In my last post (here) I began a critical examination of the ideals of tolerance, diversity, and the view of religious truth called pluralism. Put roughly, pluralism is the view that all religions are true, and like any view, it must never be left unexamined. As Douglas Groothuis says, “The un-examined culture is not worth living in, because it becomes your unacknowledged master and you its oblivious slave.” Thus, in the spirit of Socrates (and Jesus), the goal of this post is to critically examine pluralism and show that it is deeply irrational, illogical, unreasonable, and should not be believed.
Notice, first, that I don’t propose to examine tolerance and diversity. I believe in the value of tolerance and diversity, and I would contest that almost all Christians do as well—even the most conservative, Bible-believing, hell-preaching, fundamentalists. Christianity teaches us to love everyone, even those who hate us. It should be obvious, then, that we are to love those who simply disagree with us. And if we are to love them, surely that means that we will tolerate them. We might disagree, but given the supremacy of love in our view of the world, that disagreement should not affect (and usually doesn’t) our ability to tolerate those with whom we disagree. We believe in tolerance.
And diversity? The apostle Paul has taught us that the church is designed to be diverse. We are the body of Christ and no body is all hands or eyes or feet. We are all different and our different talents and passions contribute to the proper functioning of the body of Christ. Yes, we desire that all people should believe in Jesus and be a part of that body. But we don’t believe that people should be compelled to do so by force (we’ve already made that mistake—see the crusades—and are very sorry for it). So we embrace diversity within the Church and have no plans of forcibly disrupting diversity outside of it.
Pluralism, on the other hand, must be disrupted. Consider this scenario. According to pluralism, when Buddhism denies the existence of a personal God, Buddhism is correct. When Christianity, on the other hand, affirms the existence of a personal God, Christianity is also correct. Something has gone terribly wrong! It cannot be the case that God exists and does not exist at the same time and in the same way. And this is just one example of a contradiction entailed by pluralism (think of all the different views in all the different religions–lots of contradictions to be found). The problem is that any philosopher worth his salt will tell you that if your view entails a contradiction, then your view ought to be scrapped. For according to the most fundamental laws of logic, if a view entails a contradiction then it is absolutely impossible that it be true. This bears repeating: it is absolutely impossible for religious pluralism to be true. In other words, it is deeply irrational.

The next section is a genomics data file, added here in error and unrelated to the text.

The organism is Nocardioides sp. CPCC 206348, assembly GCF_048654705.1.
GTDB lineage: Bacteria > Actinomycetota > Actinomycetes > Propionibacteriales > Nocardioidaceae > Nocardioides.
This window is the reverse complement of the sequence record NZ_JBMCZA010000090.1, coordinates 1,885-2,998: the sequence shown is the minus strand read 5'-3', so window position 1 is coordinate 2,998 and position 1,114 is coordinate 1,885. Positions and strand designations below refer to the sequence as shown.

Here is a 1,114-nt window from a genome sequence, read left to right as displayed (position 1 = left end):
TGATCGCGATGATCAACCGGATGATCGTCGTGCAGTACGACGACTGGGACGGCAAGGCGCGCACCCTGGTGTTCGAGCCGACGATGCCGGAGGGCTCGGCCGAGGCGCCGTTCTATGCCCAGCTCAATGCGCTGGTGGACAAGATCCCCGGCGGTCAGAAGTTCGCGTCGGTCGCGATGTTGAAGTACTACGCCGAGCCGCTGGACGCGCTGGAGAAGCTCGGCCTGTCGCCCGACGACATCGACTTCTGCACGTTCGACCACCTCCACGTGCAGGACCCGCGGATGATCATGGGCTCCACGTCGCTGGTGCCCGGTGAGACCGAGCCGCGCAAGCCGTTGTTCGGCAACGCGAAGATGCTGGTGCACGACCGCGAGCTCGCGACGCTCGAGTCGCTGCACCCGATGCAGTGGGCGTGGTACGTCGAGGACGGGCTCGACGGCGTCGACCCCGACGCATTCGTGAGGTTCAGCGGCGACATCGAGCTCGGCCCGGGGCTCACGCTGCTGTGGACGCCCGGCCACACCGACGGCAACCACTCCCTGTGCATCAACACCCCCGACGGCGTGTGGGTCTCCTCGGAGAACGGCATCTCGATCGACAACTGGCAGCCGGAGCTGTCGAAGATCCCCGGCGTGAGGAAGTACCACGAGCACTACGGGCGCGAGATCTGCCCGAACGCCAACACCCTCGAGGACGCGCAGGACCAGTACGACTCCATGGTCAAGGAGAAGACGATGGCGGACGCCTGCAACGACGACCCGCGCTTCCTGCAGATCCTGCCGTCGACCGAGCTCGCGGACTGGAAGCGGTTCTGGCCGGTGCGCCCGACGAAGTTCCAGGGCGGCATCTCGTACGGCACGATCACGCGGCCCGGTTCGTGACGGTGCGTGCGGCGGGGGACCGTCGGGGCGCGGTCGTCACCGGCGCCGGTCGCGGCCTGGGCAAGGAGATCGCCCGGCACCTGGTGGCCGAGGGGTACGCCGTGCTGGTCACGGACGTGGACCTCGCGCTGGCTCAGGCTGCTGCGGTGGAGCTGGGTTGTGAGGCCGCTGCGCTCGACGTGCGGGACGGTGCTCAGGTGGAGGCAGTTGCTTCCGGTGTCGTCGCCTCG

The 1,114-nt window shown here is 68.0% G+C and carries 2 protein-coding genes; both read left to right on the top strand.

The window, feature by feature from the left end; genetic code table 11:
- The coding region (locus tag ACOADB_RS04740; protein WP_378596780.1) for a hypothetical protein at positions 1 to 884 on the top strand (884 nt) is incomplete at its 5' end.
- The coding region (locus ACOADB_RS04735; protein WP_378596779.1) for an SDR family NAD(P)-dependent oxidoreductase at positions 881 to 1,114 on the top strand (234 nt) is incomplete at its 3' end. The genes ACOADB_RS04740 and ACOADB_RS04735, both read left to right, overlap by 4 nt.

What should we do with views that are deeply irrational? We should stop holding those views. Indeed, it seems that we are obligated to abandon them. Consider this a rebuke and a call to all pluralists everywhere to abandon their belief in a clearly irrational view. It may have sounded nice and oh, so peaceful and tolerant, but wake up! It isn’t true.